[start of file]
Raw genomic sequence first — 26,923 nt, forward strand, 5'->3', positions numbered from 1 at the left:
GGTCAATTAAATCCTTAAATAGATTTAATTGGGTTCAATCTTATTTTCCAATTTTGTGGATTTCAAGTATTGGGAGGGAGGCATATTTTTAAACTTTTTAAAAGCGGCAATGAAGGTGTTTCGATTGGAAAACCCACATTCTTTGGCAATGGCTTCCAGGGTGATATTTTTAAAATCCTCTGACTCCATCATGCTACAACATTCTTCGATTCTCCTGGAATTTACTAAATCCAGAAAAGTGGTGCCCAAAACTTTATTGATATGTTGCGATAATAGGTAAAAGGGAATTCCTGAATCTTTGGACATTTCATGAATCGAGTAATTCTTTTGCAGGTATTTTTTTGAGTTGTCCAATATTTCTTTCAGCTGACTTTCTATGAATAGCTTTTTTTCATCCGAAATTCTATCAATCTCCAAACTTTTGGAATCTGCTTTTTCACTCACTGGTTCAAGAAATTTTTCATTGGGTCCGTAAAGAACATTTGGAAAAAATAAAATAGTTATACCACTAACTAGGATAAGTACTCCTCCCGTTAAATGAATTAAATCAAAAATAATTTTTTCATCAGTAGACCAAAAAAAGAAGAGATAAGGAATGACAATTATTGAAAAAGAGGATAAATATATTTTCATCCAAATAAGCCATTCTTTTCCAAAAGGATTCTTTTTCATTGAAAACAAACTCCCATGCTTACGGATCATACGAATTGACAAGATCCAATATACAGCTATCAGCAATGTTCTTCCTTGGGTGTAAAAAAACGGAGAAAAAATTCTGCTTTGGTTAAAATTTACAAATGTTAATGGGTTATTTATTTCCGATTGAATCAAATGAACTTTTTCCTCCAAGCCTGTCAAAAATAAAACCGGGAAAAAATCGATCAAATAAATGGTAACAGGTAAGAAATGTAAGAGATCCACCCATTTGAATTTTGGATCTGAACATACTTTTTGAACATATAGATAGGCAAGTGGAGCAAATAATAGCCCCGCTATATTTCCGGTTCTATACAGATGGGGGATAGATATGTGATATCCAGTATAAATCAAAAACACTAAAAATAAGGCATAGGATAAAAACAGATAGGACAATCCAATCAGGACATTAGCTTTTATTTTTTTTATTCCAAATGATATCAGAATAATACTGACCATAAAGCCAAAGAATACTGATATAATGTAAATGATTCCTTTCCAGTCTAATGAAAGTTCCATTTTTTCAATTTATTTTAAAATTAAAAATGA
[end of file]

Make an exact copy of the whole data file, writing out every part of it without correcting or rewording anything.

Raw genomic sequence first — 26,923 nt, forward strand, 5'->3', positions numbered from 1 at the left:
GGTCAATTAAATCCTTAAATAGATTTAATTGGGTTCAATCTTATTTTCCAATTTTGTGGATTTCAAGTATTGGGAGGGAGGCATATTTTTAAACTTTTTAAAAGCGGCAATGAAGGTGTTTCGATTGGAAAACCCACATTCTTTGGCAATGGCTTCCAGGGTGATATTTTTAAAATCCTCTGACTCCATCATGCTACAACATTCTTCGATTCTCCTGGAATTTACTAAATCCAGAAAAGTGGTGCCCAAAACTTTATTGATATGTTGCGATAATAGGTAAAAGGGAATTCCTGAATCTTTGGACATTTCATGAATCGAGTAATTCTTTTGCAGGTATTTTTTTGAGTTGTCCAATATTTCTTTCAGCTGACTTTCTATGAATAGCTTTTTTTCATCCGAAATTCTATCAATCTCCAAACTTTTGGAATCTGCTTTTTCACTCACTGGTTCAAGAAATTTTTCATTGGGTCCGTAAAGAACATTTGGAAAAAATAAAATAGTTATACCACTAACTAGGATAAGTACTCCTCCCGTTAAATGAATTAAATCAAAAATAATTTTTTCATCAGTAGACCAAAAAAAGAAGAGATAAGGAATGACAATTATTGAAAAAGAGGATAAATATATTTTCATCCAAATAAGCCATTCTTTTCCAAAAGGATTCTTTTTCATTGAAAACAAACTCCCATGCTTACGGATCATACGAATTGACAAGATCCAATATACAGCTATCAGCAATGTTCTTCCTTGGGTGTAAAAAAACGGAGAAAAAATTCTGCTTTGGTTAAAATTTACAAATGTTAATGGGTTATTTATTTCCGATTGAATCAAATGAACTTTTTCCTCCAAGCCTGTCAAAAATAAAACCGGGAAAAAATCGATCAAATAAATGGTAACAGGTAAGAAATGTAAGAGATCCACCCATTTGAATTTTGGATCTGAACATACTTTTTGAACATATAGATAGGCAAGTGGAGCAAATAATAGCCCCGCTATATTTCCGGTTCTATACAGATGGGGGATAGATATGTGATATCCAGTATAAATCAAAAACACTAAAAATAAGGCATAGGATAAAAACAGATAGGACAATCCAATCAGGACATTAGCTTTTATTTTTTTTATTCCAAATGATATCAGAATAATACTGACCATAAAGCCAAAGAATACTGATATAATGTAAATGATTCCTTTCCAGTCTAATGAAAGTTCCATTTTTTCAATTTATTTTAAAATTAAAAATGA